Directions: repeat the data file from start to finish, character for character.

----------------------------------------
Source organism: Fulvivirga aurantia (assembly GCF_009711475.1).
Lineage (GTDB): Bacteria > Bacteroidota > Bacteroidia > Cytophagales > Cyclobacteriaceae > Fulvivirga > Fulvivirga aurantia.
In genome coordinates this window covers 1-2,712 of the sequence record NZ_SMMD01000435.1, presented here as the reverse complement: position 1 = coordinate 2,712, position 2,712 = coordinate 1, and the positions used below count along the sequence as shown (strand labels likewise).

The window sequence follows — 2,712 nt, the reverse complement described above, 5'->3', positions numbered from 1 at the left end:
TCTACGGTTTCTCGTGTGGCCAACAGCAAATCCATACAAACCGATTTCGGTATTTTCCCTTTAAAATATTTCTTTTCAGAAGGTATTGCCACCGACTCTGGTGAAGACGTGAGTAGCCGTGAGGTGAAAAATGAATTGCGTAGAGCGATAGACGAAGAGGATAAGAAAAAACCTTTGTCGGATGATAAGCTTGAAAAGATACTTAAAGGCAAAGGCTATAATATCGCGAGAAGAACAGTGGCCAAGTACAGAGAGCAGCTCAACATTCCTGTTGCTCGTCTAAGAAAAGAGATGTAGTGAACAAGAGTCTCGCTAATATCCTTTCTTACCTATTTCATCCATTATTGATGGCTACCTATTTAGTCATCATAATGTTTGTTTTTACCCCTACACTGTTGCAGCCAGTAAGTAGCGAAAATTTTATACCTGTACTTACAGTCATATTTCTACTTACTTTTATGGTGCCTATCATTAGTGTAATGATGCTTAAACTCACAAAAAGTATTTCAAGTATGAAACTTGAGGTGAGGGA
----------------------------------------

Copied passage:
Source organism: Fulvivirga aurantia (assembly GCF_009711475.1).
Lineage (GTDB): Bacteria > Bacteroidota > Bacteroidia > Cytophagales > Cyclobacteriaceae > Fulvivirga > Fulvivirga aurantia.
In genome coordinates this window covers 1-2,712 of the sequence record NZ_SMMD01000435.1, presented here as the reverse complement: position 1 = coordinate 2,712, position 2,712 = coordinate 1, and the positions used below count along the sequence as shown (strand labels likewise).

The window sequence follows — 2,712 nt, the reverse complement described above, 5'->3', positions numbered from 1 at the left end:
TCTACGGTTTCTCGTGTGGCCAACAGCAAATCCATACAAACCGATTTCGGTATTTTCCCTTTAAAATATTTCTTTTCAGAAGGTATTGCCACCGACTCTGGTGAAGACGTGAGTAGCCGTGAGGTGAAAAATGAATTGCGTAGAGCGATAGACGAAGAGGATAAGAAAAAACCTTTGTCGGATGATAAGCTTGAAAAGATACTTAAAGGCAAAGGCTATAATATCGCGAGAAGAACAGTGGCCAAGTACAGAGAGCAGCTCAACATTCCTGTTGCTCGTCTAAGAAAAGAGATGTAGTGAACAAGAGTCTCGCTAATATCCTTTCTTACCTATTTCATCCATTATTGATGGCTACCTATTTAGTCATCATAATGTTTGTTTTTACCCCTACACTGTTGCAGCCAGTAAGTAGCGAAAATTTTATACCTGTACTTACAGTCATATTTCTACTTACTTTTATGGTGCCTATCATTAGTGTAATGATGCTTAAACTCACAAAAAGTATTTCAAGTATGAAACTTGAGGTGAGGGA